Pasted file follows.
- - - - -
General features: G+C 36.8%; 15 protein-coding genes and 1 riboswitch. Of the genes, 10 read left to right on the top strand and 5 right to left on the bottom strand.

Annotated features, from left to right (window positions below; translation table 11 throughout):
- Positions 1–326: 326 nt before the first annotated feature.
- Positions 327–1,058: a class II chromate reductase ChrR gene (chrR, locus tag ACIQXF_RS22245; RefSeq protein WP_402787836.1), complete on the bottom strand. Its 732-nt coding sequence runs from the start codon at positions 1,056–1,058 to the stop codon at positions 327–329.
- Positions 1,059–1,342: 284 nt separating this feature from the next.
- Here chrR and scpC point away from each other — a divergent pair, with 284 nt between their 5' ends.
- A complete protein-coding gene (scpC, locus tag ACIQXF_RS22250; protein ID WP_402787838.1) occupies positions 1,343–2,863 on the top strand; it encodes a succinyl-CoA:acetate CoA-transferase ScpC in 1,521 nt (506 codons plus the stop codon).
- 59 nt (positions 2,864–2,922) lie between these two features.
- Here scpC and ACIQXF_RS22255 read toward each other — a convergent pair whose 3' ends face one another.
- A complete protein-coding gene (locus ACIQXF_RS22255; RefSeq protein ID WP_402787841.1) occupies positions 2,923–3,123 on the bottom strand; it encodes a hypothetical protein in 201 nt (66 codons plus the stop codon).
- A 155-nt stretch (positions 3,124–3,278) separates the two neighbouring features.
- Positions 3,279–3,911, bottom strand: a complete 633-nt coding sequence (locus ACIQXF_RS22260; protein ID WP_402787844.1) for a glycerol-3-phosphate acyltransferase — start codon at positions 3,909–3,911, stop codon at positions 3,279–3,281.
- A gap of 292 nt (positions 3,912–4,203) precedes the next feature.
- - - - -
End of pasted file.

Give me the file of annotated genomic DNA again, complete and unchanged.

General features: G+C 36.8%; 15 protein-coding genes and 1 riboswitch. Of the genes, 10 read left to right on the top strand and 5 right to left on the bottom strand.

Annotated features, from left to right (window positions below; translation table 11 throughout):
- Positions 1–326: 326 nt before the first annotated feature.
- Positions 327–1,058: a class II chromate reductase ChrR gene (chrR, locus tag ACIQXF_RS22245; RefSeq protein WP_402787836.1), complete on the bottom strand. Its 732-nt coding sequence runs from the start codon at positions 1,056–1,058 to the stop codon at positions 327–329.
- Positions 1,059–1,342: 284 nt separating this feature from the next.
- Here chrR and scpC point away from each other — a divergent pair, with 284 nt between their 5' ends.
- A complete protein-coding gene (scpC, locus tag ACIQXF_RS22250; protein ID WP_402787838.1) occupies positions 1,343–2,863 on the top strand; it encodes a succinyl-CoA:acetate CoA-transferase ScpC in 1,521 nt (506 codons plus the stop codon).
- 59 nt (positions 2,864–2,922) lie between these two features.
- Here scpC and ACIQXF_RS22255 read toward each other — a convergent pair whose 3' ends face one another.
- A complete protein-coding gene (locus ACIQXF_RS22255; RefSeq protein ID WP_402787841.1) occupies positions 2,923–3,123 on the bottom strand; it encodes a hypothetical protein in 201 nt (66 codons plus the stop codon).
- A 155-nt stretch (positions 3,124–3,278) separates the two neighbouring features.
- Positions 3,279–3,911, bottom strand: a complete 633-nt coding sequence (locus ACIQXF_RS22260; protein ID WP_402787844.1) for a glycerol-3-phosphate acyltransferase — start codon at positions 3,909–3,911, stop codon at positions 3,279–3,281.
- A gap of 292 nt (positions 3,912–4,203) precedes the next feature.